Warning: Contains material some readers may find offensive.
Explores the challenges of living and practicing Paganism in a Christian-dominated culture.
Lughnasadh in the South
The time of Lughnasadh, or Lammas, is nigh. The basic Wiccan definition tells us that this is the celebration of the first harvest, so that the Solar God (Lugh, in this instance), Who has been waning since Litha, is now sacrificed as embodiment of the grain we humans depend upon. The theme is, as all harvest festivals, gratitude for the bounty of Mother Earth and Father Sun.
Because my path is Earth-centered, I believe it is less important to hold to the "traditional" meaning of the sabbats than it is to attune to the energy of the place where you actually live, where (hopefully) your own food is grown. The seasons of Ireland are a far cry from the seasons of the Ozark Mountains. Here, gardens and farms are in the fullness of activity and production (Goddess willing). We have been harvesting many crops for weeks now - including the native Three Sisters: corn, beans and summer squash. August, while indeed a time to harvest, is also a time for planting the fall short-season crops. Therefore, my "locavore" version of Lughnasadh recognizes that this is also a time for renewal: strengthened by the warm soil and full bounty, we can plant new seeds in our lives and communities.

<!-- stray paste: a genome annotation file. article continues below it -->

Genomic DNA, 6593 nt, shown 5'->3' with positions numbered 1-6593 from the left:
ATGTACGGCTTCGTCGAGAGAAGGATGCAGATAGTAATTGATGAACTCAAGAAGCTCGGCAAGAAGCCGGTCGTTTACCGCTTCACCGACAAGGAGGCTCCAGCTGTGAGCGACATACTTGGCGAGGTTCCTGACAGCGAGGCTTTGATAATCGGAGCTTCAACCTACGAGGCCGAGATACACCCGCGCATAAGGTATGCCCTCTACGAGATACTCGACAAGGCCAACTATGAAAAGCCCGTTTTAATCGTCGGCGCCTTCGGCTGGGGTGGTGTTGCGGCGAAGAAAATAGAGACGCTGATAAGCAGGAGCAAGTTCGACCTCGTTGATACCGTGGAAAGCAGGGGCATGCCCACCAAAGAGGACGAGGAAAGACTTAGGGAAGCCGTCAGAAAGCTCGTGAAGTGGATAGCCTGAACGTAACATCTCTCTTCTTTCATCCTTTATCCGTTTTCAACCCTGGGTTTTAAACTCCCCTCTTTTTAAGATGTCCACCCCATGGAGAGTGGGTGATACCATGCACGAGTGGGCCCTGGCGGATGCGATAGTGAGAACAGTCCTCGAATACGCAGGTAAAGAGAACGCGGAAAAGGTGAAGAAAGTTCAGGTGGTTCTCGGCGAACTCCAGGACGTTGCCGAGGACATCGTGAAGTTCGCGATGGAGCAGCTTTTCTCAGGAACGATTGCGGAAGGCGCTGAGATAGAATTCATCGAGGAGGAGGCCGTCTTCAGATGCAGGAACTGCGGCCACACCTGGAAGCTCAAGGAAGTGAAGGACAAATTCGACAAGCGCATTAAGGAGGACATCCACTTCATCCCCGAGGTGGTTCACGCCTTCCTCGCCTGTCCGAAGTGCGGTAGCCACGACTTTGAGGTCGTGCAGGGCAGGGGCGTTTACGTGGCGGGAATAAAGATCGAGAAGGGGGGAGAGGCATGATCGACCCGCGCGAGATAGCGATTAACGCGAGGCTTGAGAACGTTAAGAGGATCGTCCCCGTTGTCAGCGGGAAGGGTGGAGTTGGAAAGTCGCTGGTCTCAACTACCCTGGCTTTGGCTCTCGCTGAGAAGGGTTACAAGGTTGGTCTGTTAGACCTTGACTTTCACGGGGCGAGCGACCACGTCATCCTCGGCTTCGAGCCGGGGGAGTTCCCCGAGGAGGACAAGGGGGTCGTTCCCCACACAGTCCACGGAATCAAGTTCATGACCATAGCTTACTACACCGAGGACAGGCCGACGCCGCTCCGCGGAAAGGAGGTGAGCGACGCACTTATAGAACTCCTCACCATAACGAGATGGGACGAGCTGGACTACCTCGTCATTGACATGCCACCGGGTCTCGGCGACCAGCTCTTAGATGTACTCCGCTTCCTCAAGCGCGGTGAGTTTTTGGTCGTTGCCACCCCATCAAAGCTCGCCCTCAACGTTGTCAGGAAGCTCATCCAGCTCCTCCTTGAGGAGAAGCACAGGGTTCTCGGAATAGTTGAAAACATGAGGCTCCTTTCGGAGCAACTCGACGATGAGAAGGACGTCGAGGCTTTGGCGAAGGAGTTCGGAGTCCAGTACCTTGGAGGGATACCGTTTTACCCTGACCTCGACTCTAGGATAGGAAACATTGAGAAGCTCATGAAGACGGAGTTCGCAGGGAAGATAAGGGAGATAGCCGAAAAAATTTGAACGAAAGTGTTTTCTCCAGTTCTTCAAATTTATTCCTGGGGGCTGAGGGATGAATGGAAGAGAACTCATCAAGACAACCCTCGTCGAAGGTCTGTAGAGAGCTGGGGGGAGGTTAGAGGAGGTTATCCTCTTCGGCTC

But one thing remains constant for those of us in the northern hemisphere: despite its burning heat, the sun is waning. We must not forget that a harvest festival is also a recognition that sacrifice and death are essential parts of the wheel of life. Wicca, as distinct from most mainstream religions, acknowledges the full cycle of life as sacred. Death and darkness are as important as life and light. There cannot be one without the other.
Sometimes people may go to one extreme or the other, such as the Gothic Witch who dresses all in black and only does ritual at night, versus the White Light Goddess Woman who never acknowledges, let alone honors, anything dark or destructive. Both approaches are unbalanced. Now is the time to celebrate life, indeed, but also to acknowledge that all life must come to an end so that new life can flourish. Without death, there is cancer, stagnation and overpopulation. Conversely, the most fertile soil is that which contains a great deal of decaying plant material.
This Lughnasadh, let us meditate on the healing power of balance and sacrifice in our own lives. For the sake of the Earth and all life upon Her, send energy out to all those in power to be blessed with this understanding as well.
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